• Variation B – Dark green coats faced with scarlet and lined with the same, a waistcoat of green cloth, and Buckskin Indian leggings reaching from the ankle to the waist...their caps were almost skull caps of black jacket leather or turned up felt with a black cockade on the left side. Their belts were of buff leather and crossed at the breast where they were held in place by a brass plate marked in the same manner and with the same words as the cap plate. This version is based on supposition rather than primary source materials.

Butler's Rangers primarily used both the Long-Land and Short-Land forms of the Brown Bess musket. A mix of other firearms may have been used but would have created a supply issue due to calibre variations.[5]

Resettlement in Canada[edit]

Butler's Rangers were disbanded in June 1784, and its veterans were given land grants in the Nassau District, now the Niagara region of Ontario, as a reward for their services to the British Crown. In 1788 the Nassau Militia was formed with John Butler as its Commander, filling its ranks with the demobilized officers and men of Butler's Rangers. In 1792 the county of Lincoln was formed and the name of the militia was changed to Lincoln Militia by 1793. The Lincoln Militia saw extensive fighting during who the War of 1812 (1812–1815).

The Lincoln Militia still exists today as The Lincoln and Welland Regiment, a primary reserve regiment of the Canadian Forces, based in St. Catharines, Ontario. Although the building that houses The Lincoln and Welland Regiment Museum in Niagara-on-the-Lake is known as "Butler's Barracks", it is not the original barracks and never housed Butler's Rangers. It was built in the years following the War of 1812 to house the Indian Department, and received the name because Butler had been a Deputy Superintendent in that department.[6]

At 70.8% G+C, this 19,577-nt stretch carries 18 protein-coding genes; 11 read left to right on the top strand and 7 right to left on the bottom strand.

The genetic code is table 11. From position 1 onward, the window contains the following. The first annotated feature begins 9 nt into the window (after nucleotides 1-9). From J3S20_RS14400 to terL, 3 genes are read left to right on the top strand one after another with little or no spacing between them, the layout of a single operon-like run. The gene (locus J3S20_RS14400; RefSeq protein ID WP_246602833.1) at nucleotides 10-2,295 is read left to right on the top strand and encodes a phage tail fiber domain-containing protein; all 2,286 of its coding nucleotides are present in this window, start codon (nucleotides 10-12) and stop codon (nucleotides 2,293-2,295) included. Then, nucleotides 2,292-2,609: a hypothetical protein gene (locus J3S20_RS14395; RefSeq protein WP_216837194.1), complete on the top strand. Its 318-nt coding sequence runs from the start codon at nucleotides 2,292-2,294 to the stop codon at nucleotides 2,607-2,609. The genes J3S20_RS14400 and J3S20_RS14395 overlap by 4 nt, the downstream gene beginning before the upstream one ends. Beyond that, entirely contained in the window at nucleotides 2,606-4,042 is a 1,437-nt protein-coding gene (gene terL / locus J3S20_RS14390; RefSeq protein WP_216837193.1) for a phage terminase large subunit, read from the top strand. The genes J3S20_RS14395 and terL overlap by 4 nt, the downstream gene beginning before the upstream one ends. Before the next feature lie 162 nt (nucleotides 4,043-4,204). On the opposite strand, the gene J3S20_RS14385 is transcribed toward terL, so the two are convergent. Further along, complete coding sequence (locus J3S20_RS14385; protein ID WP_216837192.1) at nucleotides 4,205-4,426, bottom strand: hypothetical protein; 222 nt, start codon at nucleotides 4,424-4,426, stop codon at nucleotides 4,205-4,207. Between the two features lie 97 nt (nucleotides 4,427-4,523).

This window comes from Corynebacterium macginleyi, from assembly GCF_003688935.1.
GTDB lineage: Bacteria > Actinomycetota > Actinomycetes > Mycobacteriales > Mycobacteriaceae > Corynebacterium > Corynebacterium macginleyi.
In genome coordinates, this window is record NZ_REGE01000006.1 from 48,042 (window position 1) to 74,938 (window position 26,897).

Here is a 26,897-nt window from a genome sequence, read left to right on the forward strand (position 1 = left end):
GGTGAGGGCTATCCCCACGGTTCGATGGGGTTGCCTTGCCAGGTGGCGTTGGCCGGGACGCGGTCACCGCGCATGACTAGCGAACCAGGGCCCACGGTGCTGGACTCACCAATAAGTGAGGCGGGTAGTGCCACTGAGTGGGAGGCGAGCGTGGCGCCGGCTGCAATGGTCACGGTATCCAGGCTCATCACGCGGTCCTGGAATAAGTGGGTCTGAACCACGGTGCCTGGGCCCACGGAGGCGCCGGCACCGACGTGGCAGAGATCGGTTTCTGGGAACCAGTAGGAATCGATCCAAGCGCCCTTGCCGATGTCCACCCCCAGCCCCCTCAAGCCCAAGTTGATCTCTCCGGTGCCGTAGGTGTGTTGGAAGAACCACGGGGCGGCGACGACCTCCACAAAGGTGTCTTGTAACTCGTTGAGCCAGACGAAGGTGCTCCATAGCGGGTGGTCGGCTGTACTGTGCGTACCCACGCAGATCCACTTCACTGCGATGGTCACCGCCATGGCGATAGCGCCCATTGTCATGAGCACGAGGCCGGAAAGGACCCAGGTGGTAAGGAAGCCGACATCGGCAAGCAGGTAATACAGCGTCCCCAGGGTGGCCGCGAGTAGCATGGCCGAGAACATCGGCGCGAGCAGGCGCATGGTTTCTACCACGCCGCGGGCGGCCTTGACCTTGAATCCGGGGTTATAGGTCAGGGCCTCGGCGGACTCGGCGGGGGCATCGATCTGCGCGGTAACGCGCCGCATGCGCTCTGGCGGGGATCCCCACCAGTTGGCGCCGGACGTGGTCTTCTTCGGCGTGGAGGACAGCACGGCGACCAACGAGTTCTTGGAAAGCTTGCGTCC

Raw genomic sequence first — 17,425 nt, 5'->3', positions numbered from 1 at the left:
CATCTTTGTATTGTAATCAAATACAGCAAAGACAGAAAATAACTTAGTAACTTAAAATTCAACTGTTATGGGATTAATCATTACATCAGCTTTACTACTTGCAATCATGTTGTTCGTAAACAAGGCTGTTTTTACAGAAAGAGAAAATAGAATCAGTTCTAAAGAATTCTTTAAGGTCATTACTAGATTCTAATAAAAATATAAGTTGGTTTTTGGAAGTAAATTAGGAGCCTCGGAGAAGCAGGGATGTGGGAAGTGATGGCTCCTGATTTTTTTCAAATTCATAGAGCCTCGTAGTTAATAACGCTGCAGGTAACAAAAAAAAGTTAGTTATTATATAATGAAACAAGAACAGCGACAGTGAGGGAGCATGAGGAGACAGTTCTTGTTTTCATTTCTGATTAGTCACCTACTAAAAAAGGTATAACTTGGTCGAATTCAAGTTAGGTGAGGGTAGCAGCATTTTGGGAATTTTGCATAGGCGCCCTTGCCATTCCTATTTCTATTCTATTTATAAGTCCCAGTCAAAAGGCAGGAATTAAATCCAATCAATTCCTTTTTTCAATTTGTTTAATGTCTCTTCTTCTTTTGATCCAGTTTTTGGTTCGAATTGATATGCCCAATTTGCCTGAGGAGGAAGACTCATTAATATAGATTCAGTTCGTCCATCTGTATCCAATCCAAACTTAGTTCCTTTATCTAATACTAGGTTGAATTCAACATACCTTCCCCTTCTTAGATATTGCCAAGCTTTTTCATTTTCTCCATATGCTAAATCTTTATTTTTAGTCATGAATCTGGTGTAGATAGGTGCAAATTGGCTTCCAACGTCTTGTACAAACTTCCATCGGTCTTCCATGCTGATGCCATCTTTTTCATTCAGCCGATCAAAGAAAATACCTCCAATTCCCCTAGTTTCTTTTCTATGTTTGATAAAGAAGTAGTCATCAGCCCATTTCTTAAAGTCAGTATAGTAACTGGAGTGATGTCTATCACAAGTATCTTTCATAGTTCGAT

1. ^ "Butler's Rangers". CBC News. 2001. Retrieved 2013-09-30.
  2. ^ "Richard Pierpoint; The Dictionary of Canadian Biography". Retrieved August 16, 2021.
  3. ^ "Oriskany Battle State Historic Site". 2013. Retrieved 2013-09-30.
  4. ^ Calvin Arnt (August 10, 2007). "The Butler Ranger Uniform. Fact vs. Opinion" (PDF). Archived from the original (PDF) on July 6, 2011. Retrieved 2008-07-13.
  5. ^ Alan D. Woolley. "Uniforms, Accoutrements and Weapons". Butler's Rangers. Archived from the original on 2008-06-06. Retrieved 2008-07-13.
  6. ^ "Lincoln and Welland Regiment Museum: Butler's Barracks. Retrieved on Aug 7, 2016". Archived from the original on March 27, 2017. Retrieved August 6, 2016.
  • Butler's Rangers, The Revolutionary Period by E.A. Cruikshank, published by the Lundy's Lane Historical Society, 1893, fourth reprint edition includes:
  • A Nominal Roll of Butler's Rangers compiled by Lieutenant Colonel William A. Smy, OMM, CD, UE
  • An account of the most significant actions of Butler's Rangers during the American Revolution can be found in: Williams, Glenn F. Year of the Hangman: George Washington's Campaign Against the Iroquois. Yardley: Westholme Publishing, 2005 and in;
  • E. Cruikshank, The Story of Butler's Rangers.


  • Brick, John, The King's Rangers, 1954
  • References to this war are described in the novel "Zach" by William Bell
  • Miller, Orlo, "Raiders of the Mohawk," 1966. The Story of Butler's Rangers. A romanticized account based on the true life experiences of Daniel Springer, who served in the Rangers along with his older brother, Richard.

External links[edit]